So what is the net cost? No one knows. They don’t even know if it is negative or positive. So they don’t know if greenhouse gas emissions should be taxed or subsidised.
This not an anti-science position. Scientists can predict physical outcomes (with varying degrees of certainty, which, in the case of climate science, is low). But they cannot predict economic outcomes. They cannot tell you the value of those physical outcomes. Global warming will have many effects – some positive, some negative – on a vast number of people with very different environmental circumstances, incomes and preferences. Anyone who claims to know the net aggregate value of global warming displays amazing overconfidence.
Some will say that ignorance itself gives us reason to impose the Pigouvian tax (at some arbitrarily chosen level, as is unavoidable given our ignorance). We should think of it as an insurance policy. The dire warnings may be true and, just in case they are, we should take measures to reduce emissions. Think of the tax as an insurance premium paid against the risk of global warming being net negative.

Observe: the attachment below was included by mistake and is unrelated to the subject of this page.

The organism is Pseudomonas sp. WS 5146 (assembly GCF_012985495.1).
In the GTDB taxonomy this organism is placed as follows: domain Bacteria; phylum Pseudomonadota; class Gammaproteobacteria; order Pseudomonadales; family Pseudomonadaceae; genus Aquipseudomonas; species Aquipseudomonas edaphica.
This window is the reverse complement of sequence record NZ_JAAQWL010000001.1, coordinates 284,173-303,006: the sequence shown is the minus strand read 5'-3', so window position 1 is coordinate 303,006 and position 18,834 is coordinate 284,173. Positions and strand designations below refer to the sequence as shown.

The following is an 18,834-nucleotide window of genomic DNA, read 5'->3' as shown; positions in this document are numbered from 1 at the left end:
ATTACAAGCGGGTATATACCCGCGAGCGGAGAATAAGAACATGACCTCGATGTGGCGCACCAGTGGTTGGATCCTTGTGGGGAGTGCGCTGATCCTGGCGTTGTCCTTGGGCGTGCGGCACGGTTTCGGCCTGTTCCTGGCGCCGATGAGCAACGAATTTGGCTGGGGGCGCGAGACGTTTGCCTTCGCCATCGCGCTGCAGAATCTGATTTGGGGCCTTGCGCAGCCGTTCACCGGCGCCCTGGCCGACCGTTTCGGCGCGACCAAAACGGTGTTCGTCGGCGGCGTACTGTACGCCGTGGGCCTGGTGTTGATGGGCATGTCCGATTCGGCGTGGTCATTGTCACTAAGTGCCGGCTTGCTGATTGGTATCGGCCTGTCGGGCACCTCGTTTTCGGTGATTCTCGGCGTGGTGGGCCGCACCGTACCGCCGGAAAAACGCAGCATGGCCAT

Yet this logic fails by simply reversing the argument. Global warming might benefit mankind. It would be a tragedy if we didn’t take the opportunity this presents. To avoid this risk, we should tax people to subsidise greenhouse gas emissions. Think of the tax as an insurance premium paid against the risk of missing out on global warming.
This ignorance argument against taxing or subsidising greenhouse gas emissions applies to many things with spill-over effects. Revealing clothes, for example. They affect people besides those who choose to wear them. Are these external effects positive or negative? The answer differs from beholder to beholder and context to context.
There is also a political problem to applying Pigouvian taxes to greenhouse gas emissions – namely, that it is likely to simply relocate emissions rather than cut them. A carbon tax applied in the US will shift (marginal) industrial production to places that don’t apply it. Carbon taxes are one of those cases where there is no point doing something unless (almost) everyone else does it too. Those who advocate applying one in their own country are implicitly committed to the idea that all other relevant countries will also apply one. But that is implausible. The gains from breaking ranks are too great.
Given our ignorance and the implausibility of a globally enforced Pigouvian tax, we should just wait and see. We can adapt to the ill-effects of global warming – relocating activities if need be or building sea defences – while taking advantage of the gains. And we can do this without incurring any immediate cost. Let future people, who will be richer than us, pay for the costs that may arise.